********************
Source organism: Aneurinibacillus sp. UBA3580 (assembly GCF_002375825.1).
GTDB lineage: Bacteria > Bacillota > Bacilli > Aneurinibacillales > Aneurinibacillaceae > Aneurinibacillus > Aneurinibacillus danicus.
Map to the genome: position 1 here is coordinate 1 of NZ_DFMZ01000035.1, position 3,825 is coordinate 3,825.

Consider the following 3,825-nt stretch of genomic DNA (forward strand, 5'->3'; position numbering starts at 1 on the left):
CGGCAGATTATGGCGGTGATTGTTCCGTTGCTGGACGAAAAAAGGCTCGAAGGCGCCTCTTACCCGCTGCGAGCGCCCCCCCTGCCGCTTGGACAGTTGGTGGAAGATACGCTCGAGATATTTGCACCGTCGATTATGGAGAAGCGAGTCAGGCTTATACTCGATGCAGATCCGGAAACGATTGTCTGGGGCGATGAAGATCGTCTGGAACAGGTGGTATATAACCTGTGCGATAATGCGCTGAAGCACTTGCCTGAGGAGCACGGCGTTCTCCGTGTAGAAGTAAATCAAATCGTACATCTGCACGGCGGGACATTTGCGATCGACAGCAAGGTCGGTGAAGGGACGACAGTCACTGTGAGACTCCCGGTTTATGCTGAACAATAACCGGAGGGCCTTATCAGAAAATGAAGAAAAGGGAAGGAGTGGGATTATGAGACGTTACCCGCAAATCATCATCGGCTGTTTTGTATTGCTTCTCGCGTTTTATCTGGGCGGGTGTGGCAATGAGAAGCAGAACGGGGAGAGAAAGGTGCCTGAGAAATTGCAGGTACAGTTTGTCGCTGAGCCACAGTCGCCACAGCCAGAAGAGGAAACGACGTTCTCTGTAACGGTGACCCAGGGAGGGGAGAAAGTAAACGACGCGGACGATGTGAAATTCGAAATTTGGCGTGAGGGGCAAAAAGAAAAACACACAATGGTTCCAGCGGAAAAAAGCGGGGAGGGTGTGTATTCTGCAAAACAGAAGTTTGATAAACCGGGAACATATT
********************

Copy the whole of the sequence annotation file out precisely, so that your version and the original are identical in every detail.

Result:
Source organism: Aneurinibacillus sp. UBA3580 (assembly GCF_002375825.1).
GTDB lineage: Bacteria > Bacillota > Bacilli > Aneurinibacillales > Aneurinibacillaceae > Aneurinibacillus > Aneurinibacillus danicus.
Map to the genome: position 1 here is coordinate 1 of NZ_DFMZ01000035.1, position 3,825 is coordinate 3,825.

Consider the following 3,825-nt stretch of genomic DNA (forward strand, 5'->3'; position numbering starts at 1 on the left):
CGGCAGATTATGGCGGTGATTGTTCCGTTGCTGGACGAAAAAAGGCTCGAAGGCGCCTCTTACCCGCTGCGAGCGCCCCCCCTGCCGCTTGGACAGTTGGTGGAAGATACGCTCGAGATATTTGCACCGTCGATTATGGAGAAGCGAGTCAGGCTTATACTCGATGCAGATCCGGAAACGATTGTCTGGGGCGATGAAGATCGTCTGGAACAGGTGGTATATAACCTGTGCGATAATGCGCTGAAGCACTTGCCTGAGGAGCACGGCGTTCTCCGTGTAGAAGTAAATCAAATCGTACATCTGCACGGCGGGACATTTGCGATCGACAGCAAGGTCGGTGAAGGGACGACAGTCACTGTGAGACTCCCGGTTTATGCTGAACAATAACCGGAGGGCCTTATCAGAAAATGAAGAAAAGGGAAGGAGTGGGATTATGAGACGTTACCCGCAAATCATCATCGGCTGTTTTGTATTGCTTCTCGCGTTTTATCTGGGCGGGTGTGGCAATGAGAAGCAGAACGGGGAGAGAAAGGTGCCTGAGAAATTGCAGGTACAGTTTGTCGCTGAGCCACAGTCGCCACAGCCAGAAGAGGAAACGACGTTCTCTGTAACGGTGACCCAGGGAGGGGAGAAAGTAAACGACGCGGACGATGTGAAATTCGAAATTTGGCGTGAGGGGCAAAAAGAAAAACACACAATGGTTCCAGCGGAAAAAAGCGGGGAGGGTGTGTATTCTGCAAAACAGAAGTTTGATAAACCGGGAACATATT